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Root Parenting - Early child development research and insights - Part 2

Attachment Parenting, Education, Featured, Headline, Home & Garden »

[6 Jul 2011 | No Comment | 5,912 views]
Homeschooled Kids Less Dependent on Peers

Homeschooling (also called “home education” in the UK or “home learning” elsewhere) is exploding in popularity in North America.  Some factors include more “stay at home” families who work remotely, and have more flexibility with travelling while checking in via Internet.  Others say this is a reaction to help children avoid the peer pressures of sex, drugs and alcohol which is more pervasive at a younger age in the public system.  Whatever it is, academically and socially, it’s benefitting children who school at home.
Internationally, 9 to 10 years of compulsory education is required in most countries, starting from age 5 or 6.  One notable exception is Germany, however, where homeschooling is illegal (and has been since 1930).  This is somewhat ironic, since Germany is the …

Child Development Stages, Education, Featured, Headline »

[22 Jun 2011 | 12 Comments | 21,700 views]
5 Unique Benefits of Waldorf Education

Many parents I know too quickly dismiss Waldorf education for their children before investing any significant amount of time to understand it. The debate between public and private systems is a highly divisive issue.  Often the decision is an economic one, but I’ve found that like anything in life, if you are willing to spend a little time learning the ideology behind a new concept or idea, you will be rewarded. We’ve found this with Waldorf.  First however, parents have to put their own ingrained and traditional biases and sometimes even egos aside, and think of what is best for our children’s needs and development, not our own.  Things that we enjoyed as a child such as television, electronics and branded plastic toys …

Child Behaviour, Economics and Politics, Education »

[15 Jun 2011 | No Comment | 3,168 views]
Ken Robinson on how School Kills Creativity

This video below is one of my all time favourites.  Creativity expert Ken Robinson speaks in such an eloquent, and comedic way that entertains and informs.  His premise is that school is still oriented far too much towards preparing workers for the industrial revolution, rather than giving children essential tools such as creativity and problem solving.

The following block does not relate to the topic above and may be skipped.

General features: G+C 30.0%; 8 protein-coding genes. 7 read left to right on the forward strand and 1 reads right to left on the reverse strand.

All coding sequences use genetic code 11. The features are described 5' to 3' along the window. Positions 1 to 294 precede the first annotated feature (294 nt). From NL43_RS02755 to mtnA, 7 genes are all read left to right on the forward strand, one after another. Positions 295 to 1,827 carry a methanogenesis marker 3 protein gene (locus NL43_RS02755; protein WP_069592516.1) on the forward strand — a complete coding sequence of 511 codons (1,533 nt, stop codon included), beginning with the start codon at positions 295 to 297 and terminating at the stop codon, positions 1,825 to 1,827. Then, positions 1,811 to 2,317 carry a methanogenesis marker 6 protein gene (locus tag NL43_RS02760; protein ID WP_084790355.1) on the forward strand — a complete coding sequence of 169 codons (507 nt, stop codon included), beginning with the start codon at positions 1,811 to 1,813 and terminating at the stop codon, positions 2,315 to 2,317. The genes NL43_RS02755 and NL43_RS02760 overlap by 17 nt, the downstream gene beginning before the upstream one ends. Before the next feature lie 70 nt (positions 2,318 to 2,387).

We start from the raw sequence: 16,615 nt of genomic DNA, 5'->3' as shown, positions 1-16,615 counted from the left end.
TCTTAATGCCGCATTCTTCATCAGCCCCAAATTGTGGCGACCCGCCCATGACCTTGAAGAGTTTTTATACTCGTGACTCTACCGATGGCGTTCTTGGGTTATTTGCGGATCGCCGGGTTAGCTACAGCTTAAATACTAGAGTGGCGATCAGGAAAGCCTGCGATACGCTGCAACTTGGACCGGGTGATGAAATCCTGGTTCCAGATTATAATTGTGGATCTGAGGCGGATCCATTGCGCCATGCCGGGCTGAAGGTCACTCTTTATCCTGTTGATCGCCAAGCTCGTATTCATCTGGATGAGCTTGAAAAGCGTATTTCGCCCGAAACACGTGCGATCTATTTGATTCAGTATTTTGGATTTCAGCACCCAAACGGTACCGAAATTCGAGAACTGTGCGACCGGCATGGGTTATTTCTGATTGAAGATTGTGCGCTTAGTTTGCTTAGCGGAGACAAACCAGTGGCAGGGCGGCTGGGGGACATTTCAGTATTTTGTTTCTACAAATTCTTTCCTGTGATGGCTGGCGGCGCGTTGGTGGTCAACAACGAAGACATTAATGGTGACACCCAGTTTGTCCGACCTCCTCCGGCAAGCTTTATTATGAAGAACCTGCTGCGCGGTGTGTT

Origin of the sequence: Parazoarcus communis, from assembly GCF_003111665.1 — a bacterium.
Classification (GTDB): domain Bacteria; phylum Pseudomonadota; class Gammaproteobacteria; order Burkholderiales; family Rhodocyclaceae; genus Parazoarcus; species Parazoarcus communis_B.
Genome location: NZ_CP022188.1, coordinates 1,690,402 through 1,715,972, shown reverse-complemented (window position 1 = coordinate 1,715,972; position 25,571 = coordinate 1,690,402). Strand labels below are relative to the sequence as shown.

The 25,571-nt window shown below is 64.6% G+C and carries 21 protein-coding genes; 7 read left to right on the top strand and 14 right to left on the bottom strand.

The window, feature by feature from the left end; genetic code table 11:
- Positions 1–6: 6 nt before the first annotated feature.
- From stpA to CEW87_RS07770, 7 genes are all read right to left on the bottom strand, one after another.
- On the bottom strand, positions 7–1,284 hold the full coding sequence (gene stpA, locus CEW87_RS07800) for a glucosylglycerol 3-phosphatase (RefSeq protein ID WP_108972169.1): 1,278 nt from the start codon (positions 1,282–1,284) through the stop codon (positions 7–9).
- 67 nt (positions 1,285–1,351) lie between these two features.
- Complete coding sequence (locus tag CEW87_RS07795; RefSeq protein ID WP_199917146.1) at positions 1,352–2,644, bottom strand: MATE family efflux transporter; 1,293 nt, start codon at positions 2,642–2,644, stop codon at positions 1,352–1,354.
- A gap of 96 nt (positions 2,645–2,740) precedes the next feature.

“Creativity is as important as literacy” in our education system, he says.  ”We are educating people out of their creativity”.  He has advised the British government on Education issues, and was even knighted for his efforts.  I’ve also read his book entitled “The Element: How Finding Your Passion Changes Everything”.
Watch this video on YouTube

Child Behaviour, Children's Activities, Headline »

[3 Jun 2011 | One Comment | 9,652 views]
Competitive Sports Harmful For Young Children?

Many parents preach about the many benefits of sports for young children. Emotionally, they have been thought to build confidence, leadership and foster cooperation. Physically, they are heralded as promoting coordination, motor skills and muscle/heart health. Parents often believe that “in today’s competitive environment” sports help prepare us for this “dog eat dog” world.
Often, the reality is that people are more likely to be competing with themselves rather than others.  Competition in young children can actually encourage them to become selfish, narcissistic and inwardly-focussed rather than have compassion or empathy for others.  Many parents think that the benefits to self-esteem are reason enough for their kids to attempt to excel in a sport that suits their physical abilities the best.

Child Development, Featured, Headline »

[18 May 2011 | 2 Comments | 5,985 views]
Teach Self-Compassion over Self-Esteem

Childhood development experts used to believe that if we taught our kids to have good self-esteem, they would grow up to be more self-confident and resilient.  The problem with that is that boosting self esteem means that you are actually teaching them to compare themself to others, often in a competitive way.  Competition in children is widely discouraged in many leading alternative school systems such as Waldorf and Montessori.  Competitive behaviour and even competitive sports among young children actually can harm self-esteem and makes having compassion or empathy for others more difficult.  When a child tries to be a “winner”, there are also “losers”, and having a child feel that they have “lost” is extremely damaging. Where self-compassion is a way of relating to your self …